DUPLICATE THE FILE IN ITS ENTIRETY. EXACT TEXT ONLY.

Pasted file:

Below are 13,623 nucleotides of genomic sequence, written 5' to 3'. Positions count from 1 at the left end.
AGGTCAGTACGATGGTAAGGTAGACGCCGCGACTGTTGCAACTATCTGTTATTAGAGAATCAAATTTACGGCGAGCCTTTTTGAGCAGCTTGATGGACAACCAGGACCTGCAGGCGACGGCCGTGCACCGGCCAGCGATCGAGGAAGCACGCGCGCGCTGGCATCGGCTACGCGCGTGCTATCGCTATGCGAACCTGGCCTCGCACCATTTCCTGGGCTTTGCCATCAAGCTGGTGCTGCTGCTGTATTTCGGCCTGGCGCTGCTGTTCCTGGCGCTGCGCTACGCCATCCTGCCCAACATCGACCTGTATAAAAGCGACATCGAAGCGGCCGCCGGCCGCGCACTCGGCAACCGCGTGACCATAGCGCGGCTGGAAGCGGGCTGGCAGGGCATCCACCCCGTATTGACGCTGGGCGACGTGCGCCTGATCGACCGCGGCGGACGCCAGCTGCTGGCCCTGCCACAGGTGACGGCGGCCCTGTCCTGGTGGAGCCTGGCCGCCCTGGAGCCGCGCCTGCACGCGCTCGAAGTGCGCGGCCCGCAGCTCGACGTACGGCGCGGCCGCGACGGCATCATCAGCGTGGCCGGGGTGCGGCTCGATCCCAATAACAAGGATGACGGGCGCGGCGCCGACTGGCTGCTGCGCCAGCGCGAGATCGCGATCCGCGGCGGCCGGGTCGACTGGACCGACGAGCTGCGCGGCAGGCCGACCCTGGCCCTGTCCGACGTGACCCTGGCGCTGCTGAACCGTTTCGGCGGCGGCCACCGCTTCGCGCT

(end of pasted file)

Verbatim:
Below are 13,623 nucleotides of genomic sequence, written 5' to 3'. Positions count from 1 at the left end.
AGGTCAGTACGATGGTAAGGTAGACGCCGCGACTGTTGCAACTATCTGTTATTAGAGAATCAAATTTACGGCGAGCCTTTTTGAGCAGCTTGATGGACAACCAGGACCTGCAGGCGACGGCCGTGCACCGGCCAGCGATCGAGGAAGCACGCGCGCGCTGGCATCGGCTACGCGCGTGCTATCGCTATGCGAACCTGGCCTCGCACCATTTCCTGGGCTTTGCCATCAAGCTGGTGCTGCTGCTGTATTTCGGCCTGGCGCTGCTGTTCCTGGCGCTGCGCTACGCCATCCTGCCCAACATCGACCTGTATAAAAGCGACATCGAAGCGGCCGCCGGCCGCGCACTCGGCAACCGCGTGACCATAGCGCGGCTGGAAGCGGGCTGGCAGGGCATCCACCCCGTATTGACGCTGGGCGACGTGCGCCTGATCGACCGCGGCGGACGCCAGCTGCTGGCCCTGCCACAGGTGACGGCGGCCCTGTCCTGGTGGAGCCTGGCCGCCCTGGAGCCGCGCCTGCACGCGCTCGAAGTGCGCGGCCCGCAGCTCGACGTACGGCGCGGCCGCGACGGCATCATCAGCGTGGCCGGGGTGCGGCTCGATCCCAATAACAAGGATGACGGGCGCGGCGCCGACTGGCTGCTGCGCCAGCGCGAGATCGCGATCCGCGGCGGCCGGGTCGACTGGACCGACGAGCTGCGCGGCAGGCCGACCCTGGCCCTGTCCGACGTGACCCTGGCGCTGCTGAACCGTTTCGGCGGCGGCCACCGCTTCGCGCT